Cotton randomly picks a letter he has received about a girl who is possessed named Nell Sweetzer. Patrick and the crew go to the Sweetzer rural farmhouse where the sixteen year old lives with her older brother and father. Once they arrive Cotton realizes that Nell has problems. Having lost her mother to cancer she seems to be suffering psychological issues and is killing the family livestock, though she has no memory of these acts.   Cotton does a fake exorcism and then tells the family she is fine and leaves to go to a hotel for the night. Nell shows up at Cotton’s hotel room that evening in a catatonic state. Cotton and the film crew take Nell to the hospital and then back home. The next day Nell attacks her brother Caleb which prompts the return of Reverend Cotton and the film crew.

The remainder of the movie takes place with Cotton and the film crew trying to talk Nell’s father in to the fact his daughter needs counseling and her father convinced she is possessed by a demon.  While this debate is going on Nell is spiraling out of control with devastating results.

I was incredibly excited to see this movie and the first 80 minutes of it did not let me down. From the opening scene with Cotton I liked him. He was a fraud but I took to him and he made me laugh. He does seem to care about people and this is why he is out to expose exorcisms as hoaxes. He has lost his faith but through out the whole movie I was cheering for him and hoping he regained it.

I thought the cinematography was engrossing and felt like a documentary. I felt like I was watching something on the Discovery channel. The camera did an amazing job of searching out the rooms and catching a glimpse of what was going on beyond the camera lens. I would hear noises and was afraid what the camera was going to find, and there were really no cheap shocks in the entire movie. I also thought the movie built at a very good pace. I felt engrossed with the characters and I was involved with the plot. The movie kept building and building at a steady pace to the climax. That is where the movie takes a turn for the worse. The last 10 minutes of the film disgusted me as all this incredible build up was destroyed in one cheesy conclusion. I say that because I loved the film up to that point and was very involved, then they tied up the story line in 10 minutes and it was uninspired.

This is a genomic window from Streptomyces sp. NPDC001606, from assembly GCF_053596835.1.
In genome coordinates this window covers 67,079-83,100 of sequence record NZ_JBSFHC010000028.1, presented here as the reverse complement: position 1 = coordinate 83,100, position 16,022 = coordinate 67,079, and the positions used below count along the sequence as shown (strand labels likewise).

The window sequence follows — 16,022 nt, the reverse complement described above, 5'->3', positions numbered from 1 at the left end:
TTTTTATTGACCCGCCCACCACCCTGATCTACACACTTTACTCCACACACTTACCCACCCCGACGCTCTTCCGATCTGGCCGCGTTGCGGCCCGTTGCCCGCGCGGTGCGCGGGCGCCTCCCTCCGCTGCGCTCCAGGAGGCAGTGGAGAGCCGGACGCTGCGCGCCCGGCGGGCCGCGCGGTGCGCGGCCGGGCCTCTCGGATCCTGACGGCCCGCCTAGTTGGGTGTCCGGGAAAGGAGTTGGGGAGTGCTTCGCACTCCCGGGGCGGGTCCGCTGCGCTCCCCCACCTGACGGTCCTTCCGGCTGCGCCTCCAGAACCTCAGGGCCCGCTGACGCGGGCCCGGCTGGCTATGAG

The movie was ruined for me with the ending but it is worth a see because Patrick Fabian and Ashley Bell do an outstanding job and the cinematography helps to propel the storyline.

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The Ruins – Review

The Ruins – Review

Jan 25, 2010

reviewed by Melissa
directed by Carter Smith, 2008
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The Ruins is Carter Smith’s adaptation of Scott Smith’s sophomore novel of the same name. Scott Smith also helmed the writing of the screen play. For those who do not know, Scott Smith’s first novel was A Simple Plan, which was adapted for screen and directed by Sam Raimi.